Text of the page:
It's a little difficult being proudly South African at the moment. The past few weeks have provided enough evidence for even the most blinkered patriots amongst us to abandon any belief in the competence, intelligence or integrity of our leaders. We have a police commissioner whose battle with the truth is in direct proportion to her memory loss, a deputy minister happy to concoct stories simply to ingratiate himself with his paymaster and a president who insists that his swimming pool and cattle kraal are essential for the security of the nation. Corruption is endemic – and the wine industry is not exempt.
It is abundantly clear – from the lack of embarrassment (let alone the lack of accountability) that accompanies incontrovertible evidence of dishonesty – that there has been a change of culture, one in which lying, together with avarice and corruption, are not qualities which provoke a sense of shame.
It is worth reflecting on what this means for the average South African. We know now – even ahead of release of the findings of the Farlam Commission – that the police set out to deceive the country when its officers gave evidence on the Marikana massacre. When you are not dealing with a rogue cop, but with institutional lying in the police force – from national commissioner (if not police minister) downwards – you know that there is no commitment to upholding the law. When officials and government ministers realise that there is nothing career-limiting about getting caught out – whether with fingers in the till or deceiving the electorate – they have no incentive even to pretend to do their jobs, or act in the public interest. When you cannot shame a public official into doing the honourable thing and resigning (I would prefer them to fall on their swords) because there is no sense of their actually having done anything wrong, and the president himself is too compromised to act, there is no functional sanction between one election and the next.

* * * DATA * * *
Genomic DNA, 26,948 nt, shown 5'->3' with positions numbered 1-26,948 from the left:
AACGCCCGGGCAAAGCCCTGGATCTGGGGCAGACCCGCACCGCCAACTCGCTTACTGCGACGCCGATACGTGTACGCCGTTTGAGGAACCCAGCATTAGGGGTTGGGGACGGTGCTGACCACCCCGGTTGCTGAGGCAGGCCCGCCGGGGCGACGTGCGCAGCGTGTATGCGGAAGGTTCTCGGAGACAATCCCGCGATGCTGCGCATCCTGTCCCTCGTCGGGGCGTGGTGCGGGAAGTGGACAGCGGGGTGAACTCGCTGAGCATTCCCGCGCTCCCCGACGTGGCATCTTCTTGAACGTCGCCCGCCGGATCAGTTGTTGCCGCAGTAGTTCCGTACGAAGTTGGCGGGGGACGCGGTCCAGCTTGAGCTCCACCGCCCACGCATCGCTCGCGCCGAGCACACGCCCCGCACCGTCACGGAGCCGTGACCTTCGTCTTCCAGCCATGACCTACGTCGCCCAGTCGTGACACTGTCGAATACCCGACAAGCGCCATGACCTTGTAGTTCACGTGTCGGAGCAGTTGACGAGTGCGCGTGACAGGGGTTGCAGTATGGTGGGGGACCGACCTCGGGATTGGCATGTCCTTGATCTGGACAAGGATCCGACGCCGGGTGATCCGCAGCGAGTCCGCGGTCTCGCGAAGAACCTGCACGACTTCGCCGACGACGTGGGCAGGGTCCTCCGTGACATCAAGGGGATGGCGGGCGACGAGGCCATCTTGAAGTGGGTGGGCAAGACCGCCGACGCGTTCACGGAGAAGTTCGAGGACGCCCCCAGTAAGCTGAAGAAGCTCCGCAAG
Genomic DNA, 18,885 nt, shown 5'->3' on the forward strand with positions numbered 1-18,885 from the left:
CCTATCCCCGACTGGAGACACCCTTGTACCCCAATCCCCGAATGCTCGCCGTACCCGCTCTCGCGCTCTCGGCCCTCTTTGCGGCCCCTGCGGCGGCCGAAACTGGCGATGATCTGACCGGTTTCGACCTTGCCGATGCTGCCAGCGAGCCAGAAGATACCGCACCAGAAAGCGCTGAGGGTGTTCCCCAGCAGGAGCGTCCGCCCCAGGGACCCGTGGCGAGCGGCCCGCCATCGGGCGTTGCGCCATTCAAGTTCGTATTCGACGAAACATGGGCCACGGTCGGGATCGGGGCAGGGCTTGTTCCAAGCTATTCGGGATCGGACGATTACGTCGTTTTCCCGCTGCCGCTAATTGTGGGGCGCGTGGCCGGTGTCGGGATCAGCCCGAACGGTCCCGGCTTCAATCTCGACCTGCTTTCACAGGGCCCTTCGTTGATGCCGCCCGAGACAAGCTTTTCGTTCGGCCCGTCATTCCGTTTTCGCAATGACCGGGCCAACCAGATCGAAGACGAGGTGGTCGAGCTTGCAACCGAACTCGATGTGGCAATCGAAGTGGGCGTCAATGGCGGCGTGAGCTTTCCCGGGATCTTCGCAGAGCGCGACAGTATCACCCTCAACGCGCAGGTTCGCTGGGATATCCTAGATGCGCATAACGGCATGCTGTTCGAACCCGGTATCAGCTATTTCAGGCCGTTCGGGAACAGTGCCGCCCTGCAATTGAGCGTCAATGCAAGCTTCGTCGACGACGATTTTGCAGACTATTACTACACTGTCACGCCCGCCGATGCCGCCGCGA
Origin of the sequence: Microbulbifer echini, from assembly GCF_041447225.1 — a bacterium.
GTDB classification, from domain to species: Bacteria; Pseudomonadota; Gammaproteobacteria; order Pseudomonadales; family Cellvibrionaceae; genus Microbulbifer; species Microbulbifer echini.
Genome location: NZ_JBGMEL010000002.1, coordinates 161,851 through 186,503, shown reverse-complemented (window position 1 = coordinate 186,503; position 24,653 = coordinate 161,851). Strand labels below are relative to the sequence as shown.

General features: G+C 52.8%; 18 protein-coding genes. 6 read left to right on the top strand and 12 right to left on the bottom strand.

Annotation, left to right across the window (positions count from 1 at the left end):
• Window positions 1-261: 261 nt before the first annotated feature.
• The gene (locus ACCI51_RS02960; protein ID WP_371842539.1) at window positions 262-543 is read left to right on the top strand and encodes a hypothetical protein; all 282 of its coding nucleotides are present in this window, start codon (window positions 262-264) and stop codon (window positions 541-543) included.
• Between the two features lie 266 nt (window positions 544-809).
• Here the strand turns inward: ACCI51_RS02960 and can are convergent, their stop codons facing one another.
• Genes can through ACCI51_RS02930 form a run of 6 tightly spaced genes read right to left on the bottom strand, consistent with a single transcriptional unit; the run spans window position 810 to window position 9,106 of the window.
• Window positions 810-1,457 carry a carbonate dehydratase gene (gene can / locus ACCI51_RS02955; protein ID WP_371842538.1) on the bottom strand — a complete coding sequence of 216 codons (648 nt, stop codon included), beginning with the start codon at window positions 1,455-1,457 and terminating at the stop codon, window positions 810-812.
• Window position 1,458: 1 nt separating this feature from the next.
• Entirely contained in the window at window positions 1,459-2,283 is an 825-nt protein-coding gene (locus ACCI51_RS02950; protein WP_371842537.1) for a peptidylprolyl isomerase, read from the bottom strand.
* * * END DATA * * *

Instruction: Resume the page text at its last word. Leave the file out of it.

The worst of this is that it subverts reality: suddenly the basic laws under which the normal body politic would operate – the equivalent of gravity – no longer apply. You can leap out of the metaphorical equivalent of a 10th floor window and you won’t get hurt. Incompetence, inefficiency, squandering of funds, opportunities wasted, lives lost, futures compromised – all this doesn’t matter any more, they just become facts of life in an increasingly fantastical world. Once you understand this you realise why the hospital and education systems have collapsed: without the meaningful threat of prosecution no one is accountable, without accountability there’s no need to do a job, without consequences, it’s ok to steal and pillage. In fact – once you accept that this is where the logic leads – is it fair to hold Oscar Pistorius accountable for his actions when the cabinet and Luthuli House are exempt from this expectation?
Deceit can have direct and indirect costs. The amount by which Zuma’s personal wealth increased as a result of the upgrades at Nkandla is a direct expense, but the effect of his his trying to weasel his way out of paying it back has an indirect cost to the nation, to the dignity of his office, and to our faith in the organs of state. Every lie which goes unpunished compromises the ethical integrity of a nation and makes possible an infinite number of future deceits.
The decaying effect of a corrupt executive reaches way beyond the Guptas, an e-tolling system designed to enrich select comrades who get to share in the outrageous collection costs, the dysfunctional councils whose revenues are spread amongst a few officials so there are no funds available to deliver basic services like sewerage and water reticulation. The police routinely ‘lose’ case files for a small consideration, low level employees of state hospitals take an ‘entrepreneurial’ view on the supply of essential medicines to chronically ill patients, officials whose job it it is to apply a welter of arcane and seemingly non-essential regulations sit back and do nothing because there’s no point in pretending that anything really matters.